]. The hydrolysis time of biomass can be decreased up to 80% by the use of ultrasound, which in return adds benefit to bio-fuel production [41
]. However, the process requires high energy consumption which means, detailed investigations are important for the optimization of the process parameters for industrial-scale implementations.
4.2. Chemical Pretreatment Methods
Chemical pretreatment methods involve the treatment of the biomass with alkali, Ozonolysis, ionic liquids (ILs), deep eutectic solvents (DES), natural deep eutectic solvents, and organosolv chemicals.
Lignin contents are greatly affected with alkaline treatment. By adding an alkaline solution, the lignin binding with hemicellulose can be disrupted, and the digestibility of hemicellulose can be enhanced as well as increasing the enzyme access to cellulose [64
]. Various alkaline pretreatment methods are available which are based on various reagents such as sodium hydroxide, ammonia, and calcium hydroxide [65
]. In general, the alkali pretreatment is considered as an effective technique for lignin removal, but it also exposes the carbohydrates for the use in downstream processes.
Ozonolysis is a promising LC biomass oxidative pretreatment method when it comes to lignin degradation with minimal effects on the hemicellulose and cellulose polysaccharides. Different solvents are used to depolymerize lignin in order to produce compounds that are suitable for blending with petrochemical fuels. There are no toxic residues left behind, as any residual ozone in the system will quickly decompose back to O2 due to its short half-life.
In the Organosolv process, the LC biomass is pretreated with organic solvents, including methanol, acetone, ethanol, and ethylene glycol. The process causes a break in the internal bonds between the lignin and hemicellulose. Organosolv pretreatment is commonly implemented in the presence of a salt catalyst, acid, or a base [66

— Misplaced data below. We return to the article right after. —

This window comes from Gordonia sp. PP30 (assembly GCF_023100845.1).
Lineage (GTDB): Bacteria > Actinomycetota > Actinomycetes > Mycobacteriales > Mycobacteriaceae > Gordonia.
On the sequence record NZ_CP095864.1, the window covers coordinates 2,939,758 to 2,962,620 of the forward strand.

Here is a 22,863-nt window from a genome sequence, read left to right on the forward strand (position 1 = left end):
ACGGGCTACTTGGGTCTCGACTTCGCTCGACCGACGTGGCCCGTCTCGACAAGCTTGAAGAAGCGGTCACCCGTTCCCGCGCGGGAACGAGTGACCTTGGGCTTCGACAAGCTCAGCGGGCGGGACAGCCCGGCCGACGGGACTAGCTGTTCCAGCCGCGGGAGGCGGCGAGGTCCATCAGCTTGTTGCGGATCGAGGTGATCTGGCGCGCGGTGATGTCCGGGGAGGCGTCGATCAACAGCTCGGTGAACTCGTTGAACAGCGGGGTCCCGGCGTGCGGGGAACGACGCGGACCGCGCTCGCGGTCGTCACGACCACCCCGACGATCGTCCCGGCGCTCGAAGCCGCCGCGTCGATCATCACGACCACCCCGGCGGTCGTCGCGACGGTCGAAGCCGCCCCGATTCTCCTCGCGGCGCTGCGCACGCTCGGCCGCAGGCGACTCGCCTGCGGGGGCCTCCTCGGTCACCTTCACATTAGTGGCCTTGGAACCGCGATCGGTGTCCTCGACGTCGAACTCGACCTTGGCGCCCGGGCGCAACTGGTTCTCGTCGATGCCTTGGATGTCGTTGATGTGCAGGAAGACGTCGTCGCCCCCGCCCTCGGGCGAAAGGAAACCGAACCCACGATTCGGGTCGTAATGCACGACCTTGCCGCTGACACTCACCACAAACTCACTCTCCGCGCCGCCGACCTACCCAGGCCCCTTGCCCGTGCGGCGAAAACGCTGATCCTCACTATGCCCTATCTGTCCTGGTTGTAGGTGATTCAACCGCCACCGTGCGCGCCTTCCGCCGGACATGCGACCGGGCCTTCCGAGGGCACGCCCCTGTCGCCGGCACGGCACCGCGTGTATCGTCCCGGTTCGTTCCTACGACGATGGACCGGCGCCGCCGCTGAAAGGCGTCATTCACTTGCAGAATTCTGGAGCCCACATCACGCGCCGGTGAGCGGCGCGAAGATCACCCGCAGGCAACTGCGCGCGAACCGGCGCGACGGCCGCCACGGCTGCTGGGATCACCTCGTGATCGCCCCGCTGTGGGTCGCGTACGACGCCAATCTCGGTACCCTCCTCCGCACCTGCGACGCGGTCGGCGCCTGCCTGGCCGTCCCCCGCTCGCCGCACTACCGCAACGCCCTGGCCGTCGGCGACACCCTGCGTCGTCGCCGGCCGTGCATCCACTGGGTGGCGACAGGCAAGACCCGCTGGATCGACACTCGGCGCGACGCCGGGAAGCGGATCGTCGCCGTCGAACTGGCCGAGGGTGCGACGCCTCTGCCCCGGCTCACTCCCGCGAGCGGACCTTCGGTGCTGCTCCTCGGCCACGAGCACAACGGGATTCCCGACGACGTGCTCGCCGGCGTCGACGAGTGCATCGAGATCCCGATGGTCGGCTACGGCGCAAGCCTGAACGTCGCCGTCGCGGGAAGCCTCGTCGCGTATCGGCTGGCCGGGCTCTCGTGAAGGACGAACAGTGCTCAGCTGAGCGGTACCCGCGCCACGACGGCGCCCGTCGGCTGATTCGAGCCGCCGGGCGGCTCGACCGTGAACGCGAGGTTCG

Deep Eutectic Solvents (DES) are certain type of a new generation ILs consisting in two or three components, usually connected with hydrogen bonds to form a eutectic mixture which has a lower melting point than each individual component. DESs are mostly produced by mixing a quaternary ammonium salt with a metal salt or hydrogen bond donor (HBD) which forms a complex substance with the halide ion of the quaternary ammonium salt [67
Ionic liquids (ILs) are effective both at decrystallizing cellulose but also in separating lignin and polysaccharide components into different fractions. Furthermore, depending on the process conditions, the lignin output functionality could be altered to form high-value products with its controlled functionality. Many challenges are still viable in the use of ILs as pretreatment method. These challenges include, the high cost of ILs and the recovery and recycling of the ILs following pretreatment. Moreover, the lack of process technologies that permits the efficient use of ILs also needs to be solved. Due to this, the utilization of IL technology within a biorefinery difficult.
Using a chemical pretreatment after the mechanical pretreatment can results in a higher yield of lignin. The extraction and purification of lignin tends to affect its dissolution behavior. For example, pretreatment with ILs following the milling process reveals high dissolution yields [68
4.2.1. Kraft Lignin Process
The Kraft pulping process is the largest feedstock source for lignin. This is the most used method for removing lignin in the cellulose extraction and purification process [69
]. The Kraft pulping process occurs by means of the transformation of wood chips into pulp, from which a very broad spectrum of finished or semi-finished paper products can be manufactured [70